Your tasks are color-coded so you can easily tell what kind of task it is and hopefully, get them to the employees quicker. Blue tasks are technical, purple tasks are writing, green tasks are financial and brown tasks are art. Mahavir is an all-around guy who can work on anything, but you've got ornery folks like Nadine and Winston who hate doing art tasks. When they are given one, their stress level goes way up. Meanies like Pearl enjoy seeing other employees suffer and when she implements PROJECT PEARL, things go haywire! You have to learn to balance things, giving employees tasks they hate in short spurts so they don't get too angry. If everyone is mad and the tasks build up to the level that they fill the desk, then Denise's stress level goes crazy and when she stresses out completely, the day is shot and you lose the partial progress you may have made on certain goals.

There are several power-ups that you can purchase with your petty cash, which goes up by a few dollars with each task that gets accomplished. You start the episode with a few bucks, but then it increases, so Denise can run to the store and stock up on donuts, coffee, cinnabuns, special flavored coffee, weird health drinks that only Luke likes, diet sodas that Denise is addicted to, and brownies to decrease Denise's stress level. You can also buy technical manuals that will increase an employee's ability in a type of task for one day. So you can get a technical book for Tara and the artist girl can do all the techie jobs for that day. The rub is that you only have 6 slots and so you are limited by your funds and the number of open slots. It may seem like a lot, but when you are pumping your employees full of coffee and sweets to keep them happy, they go quickly.


Miss Management's difficulty level is actually quite perfect. You are given a nominal number of goals to complete and there's really no penalty for taking as many days as you need to so that you complete them. As you complete goals, more optional goals open up and you can do them if you are a completest like me, but you aren't forced to. That way, if you simply want to get through all 30 episodes within the 5 seasons just to see the story, you can do that. Personally, I found it relatively easy to complete all of the goals, even the optional ones, within the allotted time to get the stars. It was only until the final three levels that I quit doing the optional goals simply because I couldn't see getting through them. Once you get to that point, people's stress levels increase at such a rapid rate that it's all you can do to keep them placated with cinnabuns and super-caf coffee so they don't stroke out.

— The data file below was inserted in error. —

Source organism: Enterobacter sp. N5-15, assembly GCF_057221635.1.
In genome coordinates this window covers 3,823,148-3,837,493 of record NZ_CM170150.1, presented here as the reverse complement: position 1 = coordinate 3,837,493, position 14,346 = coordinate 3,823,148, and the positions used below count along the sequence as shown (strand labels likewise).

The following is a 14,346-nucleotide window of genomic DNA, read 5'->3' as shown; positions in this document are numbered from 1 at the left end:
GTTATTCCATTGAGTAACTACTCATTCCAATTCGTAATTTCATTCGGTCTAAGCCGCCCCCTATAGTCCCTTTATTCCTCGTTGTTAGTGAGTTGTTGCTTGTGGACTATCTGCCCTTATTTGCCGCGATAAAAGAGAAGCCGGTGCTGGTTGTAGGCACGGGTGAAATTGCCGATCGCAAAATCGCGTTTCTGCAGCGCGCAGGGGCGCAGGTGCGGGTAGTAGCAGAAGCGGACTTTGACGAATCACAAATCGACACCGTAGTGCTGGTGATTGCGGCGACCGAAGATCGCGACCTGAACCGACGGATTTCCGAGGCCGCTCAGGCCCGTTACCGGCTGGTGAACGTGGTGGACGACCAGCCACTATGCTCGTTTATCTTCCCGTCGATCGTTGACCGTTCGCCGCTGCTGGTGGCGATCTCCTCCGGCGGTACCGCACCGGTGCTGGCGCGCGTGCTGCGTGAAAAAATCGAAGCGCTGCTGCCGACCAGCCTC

Game Mechanics:

The mechanics of Miss Management couldn't be more simple. You'll click on employees to send them hither and yon. You'll click on tasks to pick them up and bring them where they need to be dropped off. You'll click on treats for employees and then click on the person's desk you want to give it to. Are you sensing a pattern here? Point, click, it's just that simple. If you are fast on the draw, you can click a few tasks ahead of Denise and you'll see check marks indicating a few things are lined up. Be careful, however, because employees stress when they have a pile of stuff on their desk.

Occasionally, I had issues with the clicking. There were times I found myself with a donut in hand and I decided I didn't want to drop it off to an employee after all, but I couldn't return it to the supply area. I had to then use it. Aside from that, you've got simple, fun, frantic gameplay with a silly but funny storyline. Once you beat the game, there's even an epilogue that tells what happens to each of the employees when they leave C.A.I. It's funny stuff.

Miss Management is a blast. If you like games like Diner Dash and Cake Mania, then you had better truck on over to Target to get this title because that is the only retail outlet where you'll be able to purchase a boxed copy. I highly recommend this game. It's great fun and while it has a few off-color references in the game so you may not want young kids to play it, anyone who has worked in the business world will enjoy this and get a kick out of the wacky stereotypes. You might just see yourself in there.

-Psibabe, GameVortex Communications
AKA Ashley Perkins

Minimum System Requirements:


Windows 2000/XP/Vista, P4 800 MHz, 256MB Ram, Min. Screen Resolution: 800x600, DirectX Version 7.0, 35MB Hard Drive Space


Mac OS X 10.3 or later, 800 mHz PowerPC G4 or Intel, 512MB Ram, 800x600 Display, 35MB Hard Drive Space


Test System:

Sony VAIO laptop, 2GHz, 1GB Ram, integrated sound and video

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Game Vortex :: PSIllustrated